Energy & Environment

Fuel Cell Bus Tests To Provide Electricity After Natural Disasters

Fuel Cell Bus Tests To Provide Electricity After Natural Disasters

Moving e fuel cell busToyota

A natural disaster can hit a region very bad and once it does, this area might be left without power and electricity. To present a solution for the issue, Toyota and Honda are starting tests this month on their "Moving e system", a mobile fuel cell power supply bus that will provide electricity for disaster-hit communities.

The plan for the charging station bus is to be able to function within a 62 miles (100 km) of a hydrogen refueling station.


The mobile Moving e system will comprise Toyota's fuel cell bus, two Power Exporter 9000 portable power stations from Honda, 20 LiB-AID E500, 36 Honda Mobile Power Pack portable battery packs, and charger/dischargers for Mobile Power Packs, from Honda as well.

According to the plan, the entire system is designed to generate 454 kWh with a 18 kW output.

The system will work by driving the Charging Station to the required location, where the Moving e kicks in to provide electricity. Portable external power output devices and portable batteries will work together to take electricity from the fuel cell bus, which will essentially act as a power source, and transition electricity to devices and appliances.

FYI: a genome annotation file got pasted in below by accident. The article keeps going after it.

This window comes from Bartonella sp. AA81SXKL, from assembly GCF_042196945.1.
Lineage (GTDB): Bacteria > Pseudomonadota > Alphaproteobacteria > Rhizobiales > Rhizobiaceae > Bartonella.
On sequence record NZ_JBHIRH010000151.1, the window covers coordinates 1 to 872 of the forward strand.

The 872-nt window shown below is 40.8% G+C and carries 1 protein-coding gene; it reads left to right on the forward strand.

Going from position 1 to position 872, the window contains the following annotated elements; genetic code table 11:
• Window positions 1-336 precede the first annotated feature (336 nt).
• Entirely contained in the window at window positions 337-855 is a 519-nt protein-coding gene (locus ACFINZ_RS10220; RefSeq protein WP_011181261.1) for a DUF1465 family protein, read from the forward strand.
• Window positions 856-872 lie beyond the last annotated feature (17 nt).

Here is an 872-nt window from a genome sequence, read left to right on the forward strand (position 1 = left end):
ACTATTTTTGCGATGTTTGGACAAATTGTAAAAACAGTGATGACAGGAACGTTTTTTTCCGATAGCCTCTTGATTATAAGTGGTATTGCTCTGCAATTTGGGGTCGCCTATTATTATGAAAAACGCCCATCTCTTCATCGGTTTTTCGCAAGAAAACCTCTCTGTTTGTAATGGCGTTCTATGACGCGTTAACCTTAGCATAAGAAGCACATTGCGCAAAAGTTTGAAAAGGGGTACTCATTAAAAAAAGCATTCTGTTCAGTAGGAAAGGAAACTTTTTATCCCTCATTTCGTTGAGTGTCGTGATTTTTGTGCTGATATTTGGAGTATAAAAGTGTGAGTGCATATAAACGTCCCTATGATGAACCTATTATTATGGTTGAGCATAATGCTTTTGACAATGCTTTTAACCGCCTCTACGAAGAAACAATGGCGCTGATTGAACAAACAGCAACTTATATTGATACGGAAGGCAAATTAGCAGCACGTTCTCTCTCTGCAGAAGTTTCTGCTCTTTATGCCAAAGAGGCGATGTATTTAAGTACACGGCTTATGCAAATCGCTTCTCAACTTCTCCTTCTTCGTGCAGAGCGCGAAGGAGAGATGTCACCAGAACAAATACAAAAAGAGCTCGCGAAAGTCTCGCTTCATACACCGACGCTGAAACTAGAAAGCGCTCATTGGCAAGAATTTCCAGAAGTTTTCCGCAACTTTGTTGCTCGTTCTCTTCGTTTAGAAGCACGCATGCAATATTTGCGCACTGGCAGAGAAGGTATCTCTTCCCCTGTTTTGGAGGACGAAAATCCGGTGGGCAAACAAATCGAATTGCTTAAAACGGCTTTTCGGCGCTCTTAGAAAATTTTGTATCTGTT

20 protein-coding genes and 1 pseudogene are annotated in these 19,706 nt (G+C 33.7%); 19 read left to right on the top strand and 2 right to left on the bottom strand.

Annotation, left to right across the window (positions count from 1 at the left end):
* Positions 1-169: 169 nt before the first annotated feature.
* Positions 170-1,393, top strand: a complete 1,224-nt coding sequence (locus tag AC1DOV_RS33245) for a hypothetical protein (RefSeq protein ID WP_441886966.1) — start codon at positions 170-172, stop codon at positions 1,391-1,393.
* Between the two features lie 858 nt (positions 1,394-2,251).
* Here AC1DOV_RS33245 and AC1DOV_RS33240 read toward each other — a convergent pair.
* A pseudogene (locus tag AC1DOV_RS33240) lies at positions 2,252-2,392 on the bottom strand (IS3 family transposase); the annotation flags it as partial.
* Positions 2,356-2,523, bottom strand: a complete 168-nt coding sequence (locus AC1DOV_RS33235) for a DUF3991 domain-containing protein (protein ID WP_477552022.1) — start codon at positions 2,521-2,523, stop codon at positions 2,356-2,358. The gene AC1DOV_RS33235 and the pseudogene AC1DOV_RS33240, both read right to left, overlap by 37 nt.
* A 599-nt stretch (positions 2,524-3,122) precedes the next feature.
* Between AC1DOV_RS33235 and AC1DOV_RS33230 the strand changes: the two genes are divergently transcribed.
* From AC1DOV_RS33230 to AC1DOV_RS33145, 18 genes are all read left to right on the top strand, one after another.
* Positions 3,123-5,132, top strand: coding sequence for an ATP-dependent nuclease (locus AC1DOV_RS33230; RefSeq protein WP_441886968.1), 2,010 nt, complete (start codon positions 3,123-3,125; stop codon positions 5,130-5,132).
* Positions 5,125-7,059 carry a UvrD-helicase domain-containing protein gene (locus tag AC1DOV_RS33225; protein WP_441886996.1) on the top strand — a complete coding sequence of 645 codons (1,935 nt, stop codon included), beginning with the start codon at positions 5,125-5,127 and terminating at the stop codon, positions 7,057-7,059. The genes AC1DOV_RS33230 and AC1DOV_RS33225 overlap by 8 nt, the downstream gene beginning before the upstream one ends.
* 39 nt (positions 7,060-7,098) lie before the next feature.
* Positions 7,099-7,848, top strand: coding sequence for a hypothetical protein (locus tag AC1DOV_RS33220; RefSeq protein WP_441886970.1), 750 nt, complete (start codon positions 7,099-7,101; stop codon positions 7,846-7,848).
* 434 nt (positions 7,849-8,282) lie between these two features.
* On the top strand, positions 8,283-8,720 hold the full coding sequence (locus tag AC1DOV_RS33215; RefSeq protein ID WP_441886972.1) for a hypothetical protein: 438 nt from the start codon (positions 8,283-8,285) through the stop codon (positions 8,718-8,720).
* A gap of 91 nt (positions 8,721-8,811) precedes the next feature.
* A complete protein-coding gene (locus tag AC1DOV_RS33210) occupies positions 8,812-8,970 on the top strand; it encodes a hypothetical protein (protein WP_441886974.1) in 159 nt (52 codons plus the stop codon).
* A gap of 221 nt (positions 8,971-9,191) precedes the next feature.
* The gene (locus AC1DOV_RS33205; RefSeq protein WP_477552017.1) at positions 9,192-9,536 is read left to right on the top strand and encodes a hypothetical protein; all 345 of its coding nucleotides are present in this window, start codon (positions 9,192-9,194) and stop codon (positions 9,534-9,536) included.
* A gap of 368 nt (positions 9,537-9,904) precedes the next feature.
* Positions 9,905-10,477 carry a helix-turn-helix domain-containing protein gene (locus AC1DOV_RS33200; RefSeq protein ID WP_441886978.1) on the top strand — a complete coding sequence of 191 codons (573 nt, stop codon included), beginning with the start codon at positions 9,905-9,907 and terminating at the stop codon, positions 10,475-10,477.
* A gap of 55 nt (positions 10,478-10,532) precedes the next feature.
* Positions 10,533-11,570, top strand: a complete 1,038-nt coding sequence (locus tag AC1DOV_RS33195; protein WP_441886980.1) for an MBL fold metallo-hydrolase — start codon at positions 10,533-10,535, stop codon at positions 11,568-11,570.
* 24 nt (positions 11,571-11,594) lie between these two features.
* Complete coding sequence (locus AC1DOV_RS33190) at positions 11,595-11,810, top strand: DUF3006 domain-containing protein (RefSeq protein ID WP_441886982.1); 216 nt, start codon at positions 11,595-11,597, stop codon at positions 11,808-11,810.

Aside from generating electricity, the Charging Station will also provide a resting area for people affected by the disasters.

Testing of the various parts of the fuel cell bus begin this month to ensure it can function in a number of different disaster case scenarios.

If all goes well with the testing process, the fuel cell bus will be deployed as a "phase-free" system, which means that it will be used in disaster-affected areas to support places such as evacuations centers, and in regular times it will be also generating power during events such as festivals or concerts. Quite a diversity.

Watch the video: Driving the Honda FCX Clarity hydrogen fuel cell car (May 2021).